Economics and mathematics have become increasingly intertwined during the past few decades, a development that has been encouraged and rewarded by the Nobel Prize in economics. As a consequence it is sometimes difficult to identify a true economic idea among the accomplishments honored by the Nobel committee. Are these really economic insights or merely exercises in applied mathematics? Nowhere is this more evident than in the development of general equilibrium theory. What started with Adam Smith's description of market mechanisms has evolved into abstract proofs that are more likely to be described as elegant or robust than relevant.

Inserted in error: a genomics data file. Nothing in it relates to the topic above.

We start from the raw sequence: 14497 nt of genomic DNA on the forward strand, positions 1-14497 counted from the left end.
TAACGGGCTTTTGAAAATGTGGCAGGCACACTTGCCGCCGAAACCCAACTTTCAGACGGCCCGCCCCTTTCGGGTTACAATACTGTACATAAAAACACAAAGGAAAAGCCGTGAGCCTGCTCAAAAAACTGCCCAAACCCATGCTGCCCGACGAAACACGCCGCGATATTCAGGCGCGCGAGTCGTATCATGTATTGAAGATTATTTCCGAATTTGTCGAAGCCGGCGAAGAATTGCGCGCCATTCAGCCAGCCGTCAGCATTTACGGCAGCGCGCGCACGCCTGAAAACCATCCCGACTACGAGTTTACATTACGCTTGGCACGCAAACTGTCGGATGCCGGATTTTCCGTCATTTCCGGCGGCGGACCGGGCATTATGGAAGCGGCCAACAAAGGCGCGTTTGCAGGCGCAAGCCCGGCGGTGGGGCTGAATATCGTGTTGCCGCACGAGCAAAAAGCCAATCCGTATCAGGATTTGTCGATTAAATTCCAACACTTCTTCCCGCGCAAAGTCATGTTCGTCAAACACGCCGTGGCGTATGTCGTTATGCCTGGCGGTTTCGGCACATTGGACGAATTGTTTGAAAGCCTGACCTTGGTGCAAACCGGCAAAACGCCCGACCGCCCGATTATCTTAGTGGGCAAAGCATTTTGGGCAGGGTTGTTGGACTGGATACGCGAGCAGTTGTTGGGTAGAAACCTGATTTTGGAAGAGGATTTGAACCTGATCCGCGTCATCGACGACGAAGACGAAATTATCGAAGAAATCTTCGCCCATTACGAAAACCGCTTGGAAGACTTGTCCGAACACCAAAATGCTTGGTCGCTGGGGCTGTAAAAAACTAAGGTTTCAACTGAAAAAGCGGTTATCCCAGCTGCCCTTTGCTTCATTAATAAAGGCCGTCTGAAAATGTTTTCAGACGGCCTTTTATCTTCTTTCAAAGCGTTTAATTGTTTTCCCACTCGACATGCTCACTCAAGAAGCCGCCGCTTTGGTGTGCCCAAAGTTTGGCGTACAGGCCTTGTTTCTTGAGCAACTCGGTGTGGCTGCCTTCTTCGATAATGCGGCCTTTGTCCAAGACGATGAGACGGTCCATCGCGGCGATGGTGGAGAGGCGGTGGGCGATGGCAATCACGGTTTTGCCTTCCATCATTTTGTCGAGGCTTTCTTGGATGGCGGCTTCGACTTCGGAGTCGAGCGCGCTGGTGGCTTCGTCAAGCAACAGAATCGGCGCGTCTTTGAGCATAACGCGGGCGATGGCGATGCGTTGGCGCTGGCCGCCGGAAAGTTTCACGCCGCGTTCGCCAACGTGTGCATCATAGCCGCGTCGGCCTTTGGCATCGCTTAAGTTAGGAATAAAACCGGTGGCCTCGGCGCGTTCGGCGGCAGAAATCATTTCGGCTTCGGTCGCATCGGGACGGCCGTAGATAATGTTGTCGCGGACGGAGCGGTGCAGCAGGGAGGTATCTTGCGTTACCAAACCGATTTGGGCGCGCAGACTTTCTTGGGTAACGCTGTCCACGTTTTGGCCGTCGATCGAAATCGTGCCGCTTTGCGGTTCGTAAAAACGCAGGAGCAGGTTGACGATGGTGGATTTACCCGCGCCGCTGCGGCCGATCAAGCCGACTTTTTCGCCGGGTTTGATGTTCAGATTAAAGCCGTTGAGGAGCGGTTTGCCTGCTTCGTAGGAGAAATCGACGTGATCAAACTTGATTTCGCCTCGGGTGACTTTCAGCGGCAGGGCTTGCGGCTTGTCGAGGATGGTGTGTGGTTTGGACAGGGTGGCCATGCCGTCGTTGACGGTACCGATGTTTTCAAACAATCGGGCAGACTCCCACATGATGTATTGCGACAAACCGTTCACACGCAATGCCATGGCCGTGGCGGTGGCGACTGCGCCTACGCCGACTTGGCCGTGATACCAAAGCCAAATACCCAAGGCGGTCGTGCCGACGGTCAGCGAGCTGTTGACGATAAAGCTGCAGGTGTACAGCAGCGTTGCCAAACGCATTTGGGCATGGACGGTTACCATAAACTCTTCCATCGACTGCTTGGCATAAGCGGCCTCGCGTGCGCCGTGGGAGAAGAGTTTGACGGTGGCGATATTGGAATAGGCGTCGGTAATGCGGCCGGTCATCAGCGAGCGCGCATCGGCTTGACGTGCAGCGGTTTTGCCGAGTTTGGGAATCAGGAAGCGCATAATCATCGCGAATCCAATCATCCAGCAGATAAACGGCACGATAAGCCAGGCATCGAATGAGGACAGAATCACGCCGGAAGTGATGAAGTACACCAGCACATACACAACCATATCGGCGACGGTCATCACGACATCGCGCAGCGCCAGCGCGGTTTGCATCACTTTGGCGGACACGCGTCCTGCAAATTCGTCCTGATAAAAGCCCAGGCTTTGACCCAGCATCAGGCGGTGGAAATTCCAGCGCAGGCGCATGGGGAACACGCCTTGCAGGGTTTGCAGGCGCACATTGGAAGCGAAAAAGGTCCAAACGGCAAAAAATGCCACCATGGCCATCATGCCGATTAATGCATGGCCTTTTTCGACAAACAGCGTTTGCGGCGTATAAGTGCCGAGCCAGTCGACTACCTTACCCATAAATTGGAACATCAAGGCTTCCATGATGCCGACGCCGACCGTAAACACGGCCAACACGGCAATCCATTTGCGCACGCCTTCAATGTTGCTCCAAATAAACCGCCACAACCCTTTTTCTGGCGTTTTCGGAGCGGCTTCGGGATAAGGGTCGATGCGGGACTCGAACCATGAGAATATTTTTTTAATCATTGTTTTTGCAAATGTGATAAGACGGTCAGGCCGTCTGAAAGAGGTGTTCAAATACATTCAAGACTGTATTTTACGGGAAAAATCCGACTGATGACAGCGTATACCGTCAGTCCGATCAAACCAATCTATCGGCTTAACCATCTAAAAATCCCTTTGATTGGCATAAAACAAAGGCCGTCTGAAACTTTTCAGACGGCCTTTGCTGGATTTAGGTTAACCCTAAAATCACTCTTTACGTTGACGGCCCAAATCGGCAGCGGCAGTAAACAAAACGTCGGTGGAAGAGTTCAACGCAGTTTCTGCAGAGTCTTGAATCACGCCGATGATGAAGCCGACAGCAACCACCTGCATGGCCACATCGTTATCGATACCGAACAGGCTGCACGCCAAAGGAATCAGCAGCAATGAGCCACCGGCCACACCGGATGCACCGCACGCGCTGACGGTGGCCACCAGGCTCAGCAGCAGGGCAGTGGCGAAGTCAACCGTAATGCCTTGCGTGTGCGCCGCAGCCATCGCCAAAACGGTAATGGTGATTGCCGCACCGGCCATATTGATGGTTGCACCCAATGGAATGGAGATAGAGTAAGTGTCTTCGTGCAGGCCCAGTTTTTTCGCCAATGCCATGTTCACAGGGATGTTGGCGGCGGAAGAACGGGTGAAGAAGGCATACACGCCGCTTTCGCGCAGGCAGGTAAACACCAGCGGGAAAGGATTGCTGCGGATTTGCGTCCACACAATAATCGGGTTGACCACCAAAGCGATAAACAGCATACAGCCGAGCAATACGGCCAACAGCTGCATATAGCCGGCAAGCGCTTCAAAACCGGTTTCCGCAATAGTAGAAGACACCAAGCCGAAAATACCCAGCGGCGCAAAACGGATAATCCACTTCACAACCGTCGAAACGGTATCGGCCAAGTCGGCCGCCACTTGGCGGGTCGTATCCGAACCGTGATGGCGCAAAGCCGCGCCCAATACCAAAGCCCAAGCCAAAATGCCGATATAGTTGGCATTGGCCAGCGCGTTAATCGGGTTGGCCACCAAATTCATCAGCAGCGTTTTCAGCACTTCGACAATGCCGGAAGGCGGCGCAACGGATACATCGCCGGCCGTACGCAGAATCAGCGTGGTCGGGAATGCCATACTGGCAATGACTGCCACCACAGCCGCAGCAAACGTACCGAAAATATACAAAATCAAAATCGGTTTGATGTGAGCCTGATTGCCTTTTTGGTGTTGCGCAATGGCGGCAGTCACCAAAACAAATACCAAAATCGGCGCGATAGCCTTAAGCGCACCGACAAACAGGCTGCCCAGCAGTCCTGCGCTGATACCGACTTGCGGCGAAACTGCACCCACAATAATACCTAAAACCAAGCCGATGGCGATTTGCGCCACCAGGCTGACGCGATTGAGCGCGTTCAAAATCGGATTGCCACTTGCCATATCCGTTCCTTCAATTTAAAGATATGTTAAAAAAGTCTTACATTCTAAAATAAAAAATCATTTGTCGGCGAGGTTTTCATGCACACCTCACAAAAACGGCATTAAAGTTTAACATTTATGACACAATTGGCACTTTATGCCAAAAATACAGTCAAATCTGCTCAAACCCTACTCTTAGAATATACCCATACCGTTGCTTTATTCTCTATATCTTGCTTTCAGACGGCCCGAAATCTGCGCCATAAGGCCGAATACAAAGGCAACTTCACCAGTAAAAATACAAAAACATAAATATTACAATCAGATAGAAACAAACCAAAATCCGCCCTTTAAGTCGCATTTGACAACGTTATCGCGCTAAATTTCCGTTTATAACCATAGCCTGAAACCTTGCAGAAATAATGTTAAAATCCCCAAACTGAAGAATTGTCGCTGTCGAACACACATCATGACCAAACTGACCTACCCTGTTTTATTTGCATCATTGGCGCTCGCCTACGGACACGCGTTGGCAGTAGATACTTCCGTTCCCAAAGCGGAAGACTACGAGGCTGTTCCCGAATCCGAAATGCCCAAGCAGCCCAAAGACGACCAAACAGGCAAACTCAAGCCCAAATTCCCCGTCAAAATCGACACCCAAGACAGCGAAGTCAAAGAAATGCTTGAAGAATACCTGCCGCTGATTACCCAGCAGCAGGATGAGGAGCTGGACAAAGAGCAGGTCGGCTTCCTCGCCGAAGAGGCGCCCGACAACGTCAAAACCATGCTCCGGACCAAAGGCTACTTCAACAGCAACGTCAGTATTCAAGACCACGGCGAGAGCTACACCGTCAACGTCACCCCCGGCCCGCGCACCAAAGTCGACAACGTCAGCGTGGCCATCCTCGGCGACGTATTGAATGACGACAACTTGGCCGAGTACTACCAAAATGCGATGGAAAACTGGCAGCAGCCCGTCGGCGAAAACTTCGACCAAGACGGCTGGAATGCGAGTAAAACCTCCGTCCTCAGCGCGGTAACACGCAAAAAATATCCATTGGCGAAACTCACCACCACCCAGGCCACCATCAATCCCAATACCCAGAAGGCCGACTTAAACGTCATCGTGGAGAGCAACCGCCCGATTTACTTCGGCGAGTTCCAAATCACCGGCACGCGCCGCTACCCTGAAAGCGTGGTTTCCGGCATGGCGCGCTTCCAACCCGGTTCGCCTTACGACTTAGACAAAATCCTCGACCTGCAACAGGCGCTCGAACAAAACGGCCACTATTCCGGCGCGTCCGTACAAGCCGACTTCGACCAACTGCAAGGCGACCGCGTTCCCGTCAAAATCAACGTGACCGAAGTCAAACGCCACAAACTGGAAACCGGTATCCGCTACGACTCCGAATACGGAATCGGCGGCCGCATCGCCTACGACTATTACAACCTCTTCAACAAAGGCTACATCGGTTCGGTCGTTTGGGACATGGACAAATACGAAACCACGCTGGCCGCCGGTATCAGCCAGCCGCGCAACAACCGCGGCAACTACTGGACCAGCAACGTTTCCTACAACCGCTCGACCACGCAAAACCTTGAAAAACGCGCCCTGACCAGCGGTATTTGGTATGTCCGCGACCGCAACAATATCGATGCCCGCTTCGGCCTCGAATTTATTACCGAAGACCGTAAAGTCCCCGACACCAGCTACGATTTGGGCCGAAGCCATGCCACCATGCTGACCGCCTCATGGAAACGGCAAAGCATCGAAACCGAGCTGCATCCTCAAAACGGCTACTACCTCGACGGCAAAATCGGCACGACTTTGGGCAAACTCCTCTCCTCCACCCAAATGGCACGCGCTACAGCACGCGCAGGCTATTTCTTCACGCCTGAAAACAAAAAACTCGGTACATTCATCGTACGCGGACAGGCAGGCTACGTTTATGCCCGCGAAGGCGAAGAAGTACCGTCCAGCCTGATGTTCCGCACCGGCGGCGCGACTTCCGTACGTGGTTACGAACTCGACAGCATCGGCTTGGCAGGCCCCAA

Economics and mathematics are different in many ways. Mathematicians value abstract problems and solutions, while economics is ultimately about the real world. A good economic theory can explain and forecast economic events and contribute to better economic policies. But as economics evolved into more of a mathematical discipline, this practical purpose has faded. An early generation of economists translated economic theory into equations while the next generation formulated increasingly complex problems and solutions. The final result is sometimes barely recognizable as economics.
General equilibrium theory followed this evolutionary path. From Adam Smith and the classical economists to Nobel laureates Kenneth J. Arrow and Gerard Debreu, the description of a market economy has evolved from text to topology. Sir John R. Hicks played an important role in this evolution, as did Maurice F. Allais, a Nobel Prize winner who pioneered mathematical economics in France and was belatedly discovered by other economists and the Nobel Prize committee.